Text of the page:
News Release

Office of Minnesota State Representative Carlos Mariani (DFL - 65B)

Yesterday, the House Public Safety and Criminal Justice Reform Committee reviewed the final report from the Missing and Murdered Indigenous Women (MMIW) Task Force. Created by the Legislature in 2019, the task force was charged with helping the state better understand the causes of violence against Indigenous women and to develop recommendations to reduce and prevent violence where it is happening. The task force included members of the Indigenous community, law enforcement, policymakers and the public.

“I want to thank everyone who served on the task force for their extensive research to address an endemic that has largely gone ignored far too long. There are many deep complexities to this issue as our tribal communities have been desperate for both answers and action,” said Rep. Carlos Mariani, the committee chair. “The legislation to create a task force passed on a bipartisan basis, and now in this committee, we must similarly work together to take what we’ve learned from these recommendations and develop the programming, training, awareness, and other critical solutions to ensure Indigenous women and girls can live with the human rights and dignity they deserve. This issue shows that no matter where you live, whether in Greater Minnesota or the Twin Cities, your safety is the whole state’s concern.”

Among the report’s findings are:

  • Historical and ongoing colonization, racism, and sexual objectification of Indigenous women and girls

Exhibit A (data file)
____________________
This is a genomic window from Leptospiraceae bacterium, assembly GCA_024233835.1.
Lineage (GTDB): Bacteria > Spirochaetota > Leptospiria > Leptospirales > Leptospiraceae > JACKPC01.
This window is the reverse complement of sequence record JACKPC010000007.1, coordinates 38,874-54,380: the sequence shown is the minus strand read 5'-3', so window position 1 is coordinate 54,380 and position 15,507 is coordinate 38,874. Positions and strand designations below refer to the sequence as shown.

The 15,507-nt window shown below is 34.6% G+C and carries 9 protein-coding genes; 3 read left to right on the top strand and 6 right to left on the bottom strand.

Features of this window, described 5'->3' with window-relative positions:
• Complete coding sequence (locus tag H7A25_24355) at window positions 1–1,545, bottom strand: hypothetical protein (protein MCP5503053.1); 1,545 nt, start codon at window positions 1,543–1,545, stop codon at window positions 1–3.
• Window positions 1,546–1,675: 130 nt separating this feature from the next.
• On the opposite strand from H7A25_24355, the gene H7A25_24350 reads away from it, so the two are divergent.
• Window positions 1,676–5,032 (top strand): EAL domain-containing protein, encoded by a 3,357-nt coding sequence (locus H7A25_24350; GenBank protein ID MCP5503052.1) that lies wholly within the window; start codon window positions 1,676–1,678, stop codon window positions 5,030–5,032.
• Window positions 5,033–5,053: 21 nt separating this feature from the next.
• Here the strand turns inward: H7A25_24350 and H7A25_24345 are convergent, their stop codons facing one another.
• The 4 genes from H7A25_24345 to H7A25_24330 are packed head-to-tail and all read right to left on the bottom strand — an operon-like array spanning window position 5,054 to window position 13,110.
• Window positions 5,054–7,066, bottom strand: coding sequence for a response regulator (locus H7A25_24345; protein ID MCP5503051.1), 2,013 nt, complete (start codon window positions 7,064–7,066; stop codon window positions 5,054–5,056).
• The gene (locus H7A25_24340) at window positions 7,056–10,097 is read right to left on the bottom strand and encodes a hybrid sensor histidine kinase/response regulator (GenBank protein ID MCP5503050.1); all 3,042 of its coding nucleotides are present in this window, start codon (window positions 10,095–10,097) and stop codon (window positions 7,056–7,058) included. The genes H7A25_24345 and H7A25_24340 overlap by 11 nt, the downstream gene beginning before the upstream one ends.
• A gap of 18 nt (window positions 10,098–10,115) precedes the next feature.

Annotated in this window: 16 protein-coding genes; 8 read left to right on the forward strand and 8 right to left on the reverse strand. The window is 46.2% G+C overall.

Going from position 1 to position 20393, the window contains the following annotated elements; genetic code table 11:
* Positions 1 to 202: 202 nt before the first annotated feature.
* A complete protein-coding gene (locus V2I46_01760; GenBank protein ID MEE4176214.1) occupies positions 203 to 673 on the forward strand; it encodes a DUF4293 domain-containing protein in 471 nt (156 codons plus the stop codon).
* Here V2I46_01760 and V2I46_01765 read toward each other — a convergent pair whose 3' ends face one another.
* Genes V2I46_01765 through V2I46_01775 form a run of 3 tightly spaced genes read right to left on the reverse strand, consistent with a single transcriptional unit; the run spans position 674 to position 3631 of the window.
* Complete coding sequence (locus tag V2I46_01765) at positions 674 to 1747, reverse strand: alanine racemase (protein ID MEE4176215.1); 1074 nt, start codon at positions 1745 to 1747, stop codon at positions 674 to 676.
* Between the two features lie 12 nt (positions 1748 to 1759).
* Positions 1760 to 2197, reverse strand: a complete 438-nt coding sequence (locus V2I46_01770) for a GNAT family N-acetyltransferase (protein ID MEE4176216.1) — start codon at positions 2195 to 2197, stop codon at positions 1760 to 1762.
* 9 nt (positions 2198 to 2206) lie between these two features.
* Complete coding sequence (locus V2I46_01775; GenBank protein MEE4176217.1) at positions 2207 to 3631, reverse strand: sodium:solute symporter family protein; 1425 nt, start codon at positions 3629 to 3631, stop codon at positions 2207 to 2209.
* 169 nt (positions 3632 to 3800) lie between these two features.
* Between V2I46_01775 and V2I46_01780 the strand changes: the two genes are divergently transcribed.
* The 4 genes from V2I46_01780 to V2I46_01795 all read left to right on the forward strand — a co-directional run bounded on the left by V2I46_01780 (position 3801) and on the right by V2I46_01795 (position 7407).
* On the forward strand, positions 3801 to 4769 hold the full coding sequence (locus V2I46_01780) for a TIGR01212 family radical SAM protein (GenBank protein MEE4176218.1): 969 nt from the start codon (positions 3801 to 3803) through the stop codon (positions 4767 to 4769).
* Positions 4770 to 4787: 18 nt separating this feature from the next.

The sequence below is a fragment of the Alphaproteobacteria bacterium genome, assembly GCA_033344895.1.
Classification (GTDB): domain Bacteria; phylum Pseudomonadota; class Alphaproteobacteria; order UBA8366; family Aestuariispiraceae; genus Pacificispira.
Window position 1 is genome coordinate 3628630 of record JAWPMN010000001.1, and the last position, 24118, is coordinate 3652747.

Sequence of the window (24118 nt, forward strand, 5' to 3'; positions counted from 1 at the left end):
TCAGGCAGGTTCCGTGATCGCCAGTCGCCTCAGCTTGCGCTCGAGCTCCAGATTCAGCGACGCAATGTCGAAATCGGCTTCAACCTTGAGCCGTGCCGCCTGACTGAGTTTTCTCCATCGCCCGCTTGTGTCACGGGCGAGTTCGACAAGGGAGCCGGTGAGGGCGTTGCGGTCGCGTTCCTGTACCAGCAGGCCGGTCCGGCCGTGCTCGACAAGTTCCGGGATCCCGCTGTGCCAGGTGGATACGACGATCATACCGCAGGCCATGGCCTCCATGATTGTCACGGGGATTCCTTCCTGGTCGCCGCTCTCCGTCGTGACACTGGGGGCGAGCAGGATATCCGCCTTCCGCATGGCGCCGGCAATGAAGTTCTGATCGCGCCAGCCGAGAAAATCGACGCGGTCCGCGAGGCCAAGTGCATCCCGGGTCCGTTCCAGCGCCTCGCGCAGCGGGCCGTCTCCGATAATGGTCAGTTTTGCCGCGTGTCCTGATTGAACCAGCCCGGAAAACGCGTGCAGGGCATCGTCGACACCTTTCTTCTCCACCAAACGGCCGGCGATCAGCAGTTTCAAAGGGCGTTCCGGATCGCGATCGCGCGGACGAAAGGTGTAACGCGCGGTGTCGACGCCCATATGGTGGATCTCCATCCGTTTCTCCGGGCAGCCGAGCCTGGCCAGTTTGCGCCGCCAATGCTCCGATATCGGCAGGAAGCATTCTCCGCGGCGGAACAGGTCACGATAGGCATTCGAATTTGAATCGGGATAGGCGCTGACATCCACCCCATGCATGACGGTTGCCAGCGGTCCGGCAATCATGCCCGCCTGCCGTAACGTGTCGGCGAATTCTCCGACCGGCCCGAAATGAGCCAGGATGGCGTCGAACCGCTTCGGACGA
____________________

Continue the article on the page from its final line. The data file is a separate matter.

• Jurisdictional complexity and lack of understanding in tribal-county-state relations contribute to MMIW cases falling through the cracks
  • Indigenous women, girls, and two spirit people are not at increased risk of violence because of individual “risky behaviors” or “poor choices,” but rather because systemic risk factors such as poverty and homelessness, child welfare involvement, domestic violence, and sex trafficking and prostitution place them in dangerous situations
  • Inadequate response from law enforcement and social services agencies to missing Indigenous women, girls, and two spirit people in Minnesota hinders the chances that women will be given effective healing services or found alive
  • Deaths of Indigenous women, girls, and two spirit people from Minnesota are not always thoroughly investigated
  • Perpetrators of MMIW crimes are not consistently prosecuted and sentenced
  • Racism leads to lack of media coverage of MMIW cases; existing coverage reinforces stereotypes and stigma
  • Inaccessible and fragmented data systems impede investigations and identification of MMIW

Video of the hearing will be available on House Public Information Services’ YouTube channel.